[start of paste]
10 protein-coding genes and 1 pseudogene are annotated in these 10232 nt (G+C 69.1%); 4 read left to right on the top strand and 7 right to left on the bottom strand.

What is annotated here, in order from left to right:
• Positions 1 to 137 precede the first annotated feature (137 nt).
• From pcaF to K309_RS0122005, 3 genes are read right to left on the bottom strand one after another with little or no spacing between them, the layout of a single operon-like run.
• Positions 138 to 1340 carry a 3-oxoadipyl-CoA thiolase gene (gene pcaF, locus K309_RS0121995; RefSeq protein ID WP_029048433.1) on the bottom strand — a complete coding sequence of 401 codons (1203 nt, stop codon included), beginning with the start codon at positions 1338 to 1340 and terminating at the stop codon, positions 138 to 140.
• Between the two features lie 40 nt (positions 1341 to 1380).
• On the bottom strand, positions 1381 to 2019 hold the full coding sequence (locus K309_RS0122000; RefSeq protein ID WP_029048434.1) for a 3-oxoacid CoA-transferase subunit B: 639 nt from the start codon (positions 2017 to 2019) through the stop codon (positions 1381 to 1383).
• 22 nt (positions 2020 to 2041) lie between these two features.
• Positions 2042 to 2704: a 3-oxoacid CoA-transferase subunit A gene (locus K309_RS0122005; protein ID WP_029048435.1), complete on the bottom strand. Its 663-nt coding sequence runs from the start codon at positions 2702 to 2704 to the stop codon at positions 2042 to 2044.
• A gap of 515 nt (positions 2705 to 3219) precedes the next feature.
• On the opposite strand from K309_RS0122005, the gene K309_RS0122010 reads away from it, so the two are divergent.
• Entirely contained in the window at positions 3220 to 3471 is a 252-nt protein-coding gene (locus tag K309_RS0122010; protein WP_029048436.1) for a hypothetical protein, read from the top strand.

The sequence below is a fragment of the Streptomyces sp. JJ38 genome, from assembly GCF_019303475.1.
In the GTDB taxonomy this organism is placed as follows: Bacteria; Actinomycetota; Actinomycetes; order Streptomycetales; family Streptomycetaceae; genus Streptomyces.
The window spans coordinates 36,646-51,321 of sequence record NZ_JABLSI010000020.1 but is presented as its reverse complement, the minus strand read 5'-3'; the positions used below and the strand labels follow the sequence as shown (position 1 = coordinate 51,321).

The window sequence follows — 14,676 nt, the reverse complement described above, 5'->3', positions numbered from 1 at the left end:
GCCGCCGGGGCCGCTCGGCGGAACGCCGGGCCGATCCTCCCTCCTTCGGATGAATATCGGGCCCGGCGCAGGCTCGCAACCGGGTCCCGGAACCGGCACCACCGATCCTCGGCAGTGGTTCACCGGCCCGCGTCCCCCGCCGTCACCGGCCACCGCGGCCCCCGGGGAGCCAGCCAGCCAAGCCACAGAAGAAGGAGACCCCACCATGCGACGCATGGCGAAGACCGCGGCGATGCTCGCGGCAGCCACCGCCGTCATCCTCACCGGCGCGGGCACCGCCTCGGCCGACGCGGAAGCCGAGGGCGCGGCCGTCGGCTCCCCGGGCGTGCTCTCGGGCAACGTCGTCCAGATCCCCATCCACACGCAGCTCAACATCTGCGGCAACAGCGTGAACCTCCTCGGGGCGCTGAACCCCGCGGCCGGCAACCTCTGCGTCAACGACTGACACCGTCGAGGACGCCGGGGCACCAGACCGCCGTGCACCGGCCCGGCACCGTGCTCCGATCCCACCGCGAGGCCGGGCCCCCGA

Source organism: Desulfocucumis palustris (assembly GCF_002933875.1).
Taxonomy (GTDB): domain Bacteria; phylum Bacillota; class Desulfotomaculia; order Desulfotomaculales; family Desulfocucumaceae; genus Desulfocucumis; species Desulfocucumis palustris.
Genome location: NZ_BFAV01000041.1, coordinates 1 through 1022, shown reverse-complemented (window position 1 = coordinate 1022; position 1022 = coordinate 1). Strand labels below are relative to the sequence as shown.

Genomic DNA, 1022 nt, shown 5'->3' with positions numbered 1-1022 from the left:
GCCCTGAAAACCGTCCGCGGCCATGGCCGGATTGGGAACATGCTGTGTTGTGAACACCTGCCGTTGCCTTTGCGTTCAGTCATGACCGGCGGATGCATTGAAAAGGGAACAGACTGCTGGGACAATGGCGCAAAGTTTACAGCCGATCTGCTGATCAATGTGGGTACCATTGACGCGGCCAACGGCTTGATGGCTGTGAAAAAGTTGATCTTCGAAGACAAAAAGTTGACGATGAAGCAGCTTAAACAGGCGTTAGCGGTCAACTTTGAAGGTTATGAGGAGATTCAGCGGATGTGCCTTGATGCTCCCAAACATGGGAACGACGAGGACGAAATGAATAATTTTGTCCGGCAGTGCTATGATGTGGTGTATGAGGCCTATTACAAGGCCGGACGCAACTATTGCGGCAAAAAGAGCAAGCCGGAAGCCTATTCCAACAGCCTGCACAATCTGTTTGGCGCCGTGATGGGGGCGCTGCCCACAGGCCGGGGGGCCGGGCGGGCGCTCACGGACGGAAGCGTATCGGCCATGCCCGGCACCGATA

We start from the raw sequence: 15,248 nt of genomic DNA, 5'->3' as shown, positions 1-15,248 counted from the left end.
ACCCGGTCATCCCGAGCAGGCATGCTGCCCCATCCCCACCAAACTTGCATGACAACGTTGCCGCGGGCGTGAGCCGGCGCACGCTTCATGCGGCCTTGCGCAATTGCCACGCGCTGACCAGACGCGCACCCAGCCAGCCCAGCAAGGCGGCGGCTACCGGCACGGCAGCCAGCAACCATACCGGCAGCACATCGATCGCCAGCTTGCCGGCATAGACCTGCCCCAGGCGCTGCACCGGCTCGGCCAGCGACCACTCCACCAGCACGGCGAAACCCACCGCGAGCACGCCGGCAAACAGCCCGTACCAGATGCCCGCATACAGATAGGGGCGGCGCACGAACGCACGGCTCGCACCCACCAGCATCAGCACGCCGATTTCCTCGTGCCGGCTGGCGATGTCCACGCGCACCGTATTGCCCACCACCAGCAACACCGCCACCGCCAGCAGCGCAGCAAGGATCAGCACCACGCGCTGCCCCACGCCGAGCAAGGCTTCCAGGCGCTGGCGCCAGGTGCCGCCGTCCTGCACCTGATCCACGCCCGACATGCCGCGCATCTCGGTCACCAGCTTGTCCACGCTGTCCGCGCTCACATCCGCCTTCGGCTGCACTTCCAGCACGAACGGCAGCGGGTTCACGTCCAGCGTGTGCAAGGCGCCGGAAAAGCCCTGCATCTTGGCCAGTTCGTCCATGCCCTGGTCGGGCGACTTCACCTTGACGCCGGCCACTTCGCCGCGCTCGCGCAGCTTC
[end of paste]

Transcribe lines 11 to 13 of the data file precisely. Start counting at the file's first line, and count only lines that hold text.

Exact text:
• On the opposite strand from K309_RS0122005, the gene K309_RS0122010 reads away from it, so the two are divergent.
• Entirely contained in the window at positions 3220 to 3471 is a 252-nt protein-coding gene (locus tag K309_RS0122010; protein WP_029048436.1) for a hypothetical protein, read from the top strand.

The sequence below is a fragment of the Streptomyces sp. JJ38 genome, from assembly GCF_019303475.1.